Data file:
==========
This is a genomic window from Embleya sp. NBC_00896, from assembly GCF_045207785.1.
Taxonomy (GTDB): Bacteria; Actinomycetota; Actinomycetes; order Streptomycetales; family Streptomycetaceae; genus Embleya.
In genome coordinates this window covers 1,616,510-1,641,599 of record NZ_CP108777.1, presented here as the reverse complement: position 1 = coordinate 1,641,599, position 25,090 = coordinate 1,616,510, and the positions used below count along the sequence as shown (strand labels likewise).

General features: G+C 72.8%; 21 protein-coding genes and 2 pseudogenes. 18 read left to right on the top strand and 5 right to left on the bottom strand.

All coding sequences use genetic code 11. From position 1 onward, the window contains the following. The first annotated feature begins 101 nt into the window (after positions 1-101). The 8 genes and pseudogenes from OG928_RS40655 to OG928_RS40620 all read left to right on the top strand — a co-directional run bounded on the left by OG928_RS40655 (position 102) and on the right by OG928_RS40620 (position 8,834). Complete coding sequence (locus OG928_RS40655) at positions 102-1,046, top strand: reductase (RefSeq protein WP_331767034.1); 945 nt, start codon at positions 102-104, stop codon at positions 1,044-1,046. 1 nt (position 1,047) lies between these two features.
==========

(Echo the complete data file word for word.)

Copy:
This is a genomic window from Embleya sp. NBC_00896, from assembly GCF_045207785.1.
Taxonomy (GTDB): Bacteria; Actinomycetota; Actinomycetes; order Streptomycetales; family Streptomycetaceae; genus Embleya.
In genome coordinates this window covers 1,616,510-1,641,599 of record NZ_CP108777.1, presented here as the reverse complement: position 1 = coordinate 1,641,599, position 25,090 = coordinate 1,616,510, and the positions used below count along the sequence as shown (strand labels likewise).

General features: G+C 72.8%; 21 protein-coding genes and 2 pseudogenes. 18 read left to right on the top strand and 5 right to left on the bottom strand.

All coding sequences use genetic code 11. From position 1 onward, the window contains the following. The first annotated feature begins 101 nt into the window (after positions 1-101). The 8 genes and pseudogenes from OG928_RS40655 to OG928_RS40620 all read left to right on the top strand — a co-directional run bounded on the left by OG928_RS40655 (position 102) and on the right by OG928_RS40620 (position 8,834). Complete coding sequence (locus OG928_RS40655) at positions 102-1,046, top strand: reductase (RefSeq protein WP_331767034.1); 945 nt, start codon at positions 102-104, stop codon at positions 1,044-1,046. 1 nt (position 1,047) lies between these two features.